After having the likes of Tyler Hansbrough, Jeff Ayres (formerly Jeff Pendergraph) and Miles Plumlee on the bench in 2012-13, the Indiana Pacers finally have a reliable big man who can contribute offensively on a consistent basis in veteran Luis Scola.

    His game and David West's practically resemble each other: silky-smooth post moves, decent rebounding and deadly face-up jumpers. 

    Even though Scola is just a mediocre defender, he will definitely help ease the scoring load off West and give opposing defenses fits when his game is on.

    None of the old faces in the Pacers' lineup were more impressed with Scola than Danny Granger, who, by watching Scola go off in scrimmage last month, thought it was a sign of great things to come in 2013-14.

    It's mind-blowing when I think about it. We were playing pickup a couple of days ago, and Luis Scola was making moves and hitting hook shots, and shooting jump shots, and that's our backup power forward. It's really amazing the team they have assembled.

    The 33-year-old Scola has seen his production decline in the past three seasons but still should be able to make his presence felt in more ways than one.

    At this point, he and Stephenson should be neck and neck as Indiana's top contributor outside of the starting five (assuming Granger does start).  

     

5. Danny Granger

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    Will 2013-14 be Danny Granger's final year with the Indiana Pacers?
    Will 2013-14 be Danny Granger's final year with the Indiana Pacers?Michael Hickey/Getty Images

    Danny Granger's return in 2013-14 presents several interesting sub-plots:

    • Who should start, Granger or Lance Stephenson?
    • Will Granger's health hold up coming from jumper's knee surgery last April?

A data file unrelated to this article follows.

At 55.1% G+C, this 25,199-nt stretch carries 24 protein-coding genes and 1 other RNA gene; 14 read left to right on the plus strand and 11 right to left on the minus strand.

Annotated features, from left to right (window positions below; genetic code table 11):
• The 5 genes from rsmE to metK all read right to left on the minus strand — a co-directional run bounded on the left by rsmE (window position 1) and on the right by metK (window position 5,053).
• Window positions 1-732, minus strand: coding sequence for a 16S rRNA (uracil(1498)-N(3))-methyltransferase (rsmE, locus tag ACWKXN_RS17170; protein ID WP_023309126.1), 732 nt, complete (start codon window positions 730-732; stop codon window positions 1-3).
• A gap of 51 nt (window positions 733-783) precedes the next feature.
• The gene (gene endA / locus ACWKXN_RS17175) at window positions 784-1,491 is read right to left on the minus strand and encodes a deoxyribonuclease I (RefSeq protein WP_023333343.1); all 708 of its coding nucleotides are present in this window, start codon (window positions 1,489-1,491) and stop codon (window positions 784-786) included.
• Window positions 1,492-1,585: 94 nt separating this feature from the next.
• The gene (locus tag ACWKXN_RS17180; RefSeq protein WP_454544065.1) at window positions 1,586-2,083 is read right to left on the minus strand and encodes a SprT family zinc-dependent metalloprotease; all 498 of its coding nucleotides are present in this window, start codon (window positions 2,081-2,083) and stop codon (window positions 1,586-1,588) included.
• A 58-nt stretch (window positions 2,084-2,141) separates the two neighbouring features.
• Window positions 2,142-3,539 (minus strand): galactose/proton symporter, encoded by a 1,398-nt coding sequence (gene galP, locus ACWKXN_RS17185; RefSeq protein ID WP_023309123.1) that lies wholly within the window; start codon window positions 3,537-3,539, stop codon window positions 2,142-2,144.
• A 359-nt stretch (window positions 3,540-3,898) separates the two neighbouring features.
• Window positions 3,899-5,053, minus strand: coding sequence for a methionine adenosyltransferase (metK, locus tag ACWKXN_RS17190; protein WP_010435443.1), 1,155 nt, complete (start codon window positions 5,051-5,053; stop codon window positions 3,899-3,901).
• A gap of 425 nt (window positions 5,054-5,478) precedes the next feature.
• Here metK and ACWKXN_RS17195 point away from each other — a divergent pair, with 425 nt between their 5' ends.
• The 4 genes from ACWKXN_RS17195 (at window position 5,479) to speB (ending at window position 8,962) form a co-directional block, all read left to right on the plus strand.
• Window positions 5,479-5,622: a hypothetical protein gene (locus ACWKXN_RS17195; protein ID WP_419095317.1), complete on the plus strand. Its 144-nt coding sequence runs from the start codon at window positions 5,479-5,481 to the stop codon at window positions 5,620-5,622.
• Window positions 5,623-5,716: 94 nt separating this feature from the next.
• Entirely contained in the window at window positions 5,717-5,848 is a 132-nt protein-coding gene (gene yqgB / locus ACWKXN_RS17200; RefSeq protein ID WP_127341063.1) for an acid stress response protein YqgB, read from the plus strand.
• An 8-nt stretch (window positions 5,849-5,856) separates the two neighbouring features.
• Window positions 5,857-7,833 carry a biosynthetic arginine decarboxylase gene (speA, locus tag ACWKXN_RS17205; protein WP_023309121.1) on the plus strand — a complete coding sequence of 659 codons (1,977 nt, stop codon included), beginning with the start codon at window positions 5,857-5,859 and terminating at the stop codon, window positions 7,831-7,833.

• Just how ready is he to play a supporting role to franchise player Paul George?
    • Will 2013-14 be Danny Granger's last season with the Pacers?

    Mark Montieth of Pacers.com offers his take and an update from head coach Frank Vogel regarding the Granger-Stephenson issue in his Oct. 10 mailbag column

    Really, the answer to the Granger-Stephenson 'issue' will be answered by Granger's knee, which underwent surgery in April. Vogel has stated that if he regains his pre-knee level of playin other words, his All-Star formhe will start.

    I've also thought all along that Granger deserves the first shot at the starting lineup if he's healthy, not only because of his history with the franchise, but the fact he should be a better player than Stephenson at the moment.

    The chemistry between Granger and George on and off the court has been well-documented. They are more than just mentor and mentee. They are like brothers.

    That being said, don't expect any animosity on Granger's part because George is now Indy's new main man. Money is a big consideration in terms of Granger staying on with the Pacers, so we just have to see what his stance on this matter is as the season plays out.